Police have announced that a suspect who had been charged with three counts of rape in Philadelphia is HIV-positive. The incident warrants a closer look at the additional charges someone can face for a sex crime if they have a sexually transmitted disease (STD).
Philadelphia Rape Suspect Confirmed to Have HIV
Philadelphia police recently arrested a man that they believe is connected to a handful of rapes and sexual assaults in Philadelphia's Point Breeze neighborhood, going back until at least May 2018. The suspect has been working as a laborer for the Philadelphia Streets Department.
According to police, the suspect would follow the alleged victims to their home late at night before asking for a hug or a kiss and then attack them. A string of similar assaults happened in the area in December 2018. Police think that the suspect might be behind a total of nine assaults or attempted assaults, but have only charged him with three counts of rape and one count of indecent assault.
Now, local Philadelphia media are reporting that the suspect – who has still not been convicted of anything – is HIV-positive and urging other potential victims to come forward for testing.
Setting aside the continued tendency of police and the media to jump to conclusions about a suspect's guilt, having an STD can lead to additional criminal charges after a sexual offense in Pennsylvania.
Aggravated Assault Charges for Defendants With STDs
In Pennsylvania, people with an STD who have been accused of a sexual crime that risks infecting the alleged victim could face the additional criminal charge of aggravated assault. Aggravated assault, outlined in Pa. Cons. Stat. § 2702, involves attempting to cause “serious bodily injury” to someone else “under circumstances manifesting extreme indifference to the value of human life.”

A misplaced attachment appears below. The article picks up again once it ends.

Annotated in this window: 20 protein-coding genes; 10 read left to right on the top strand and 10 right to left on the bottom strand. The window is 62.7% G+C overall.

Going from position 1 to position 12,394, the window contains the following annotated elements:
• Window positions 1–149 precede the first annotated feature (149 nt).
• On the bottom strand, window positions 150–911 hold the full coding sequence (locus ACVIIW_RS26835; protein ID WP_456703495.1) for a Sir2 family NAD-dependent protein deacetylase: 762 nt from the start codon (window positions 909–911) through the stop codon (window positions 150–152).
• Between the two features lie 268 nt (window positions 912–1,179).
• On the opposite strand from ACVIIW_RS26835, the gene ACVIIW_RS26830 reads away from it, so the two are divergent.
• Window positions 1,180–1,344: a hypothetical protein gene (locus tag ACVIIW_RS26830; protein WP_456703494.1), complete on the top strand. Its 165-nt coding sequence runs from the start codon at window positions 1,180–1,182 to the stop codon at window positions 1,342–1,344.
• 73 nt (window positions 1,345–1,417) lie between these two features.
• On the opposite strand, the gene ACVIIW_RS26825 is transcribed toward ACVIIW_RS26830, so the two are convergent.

Prosecutors can pursue these charges on the idea that transmitting an STD rises to the level of a “serious bodily injury,” and the incident shows the requisite “extreme indifference to the value of human life.”
These are first-degree felony charges – reserved for the most serious of criminal offenses in the state – and carry 10 to 20 years in jail, along with a fine of up to $25,000.
Reckless Endangerment Charges
Defendants with STDs can also face an additional charge for reckless endangerment. Less severe, but also easier to prove, than a charge for aggravated assault, reckless endangerment involves recklessly putting someone else in danger of death or serious bodily injury under Pa. Cons. Stat. § 2705.
These charges are second-degree misdemeanors that come with one to two years in jail and up to $5,000 in fines.
Philadelphia Criminal Defense Lawyer Joseph D. Lento
These charges for aggravated assault or reckless endangerment would come in addition to the underlying sex offense, adding to an already high-stakes journey through the criminal justice system.
Criminal defense lawyer Joseph D. Lento can be your best option if you have been accused of a sex crime and have an STD that could aggravate the offense. Contact him online or call his law office in Philadelphia at (215) 535-5353.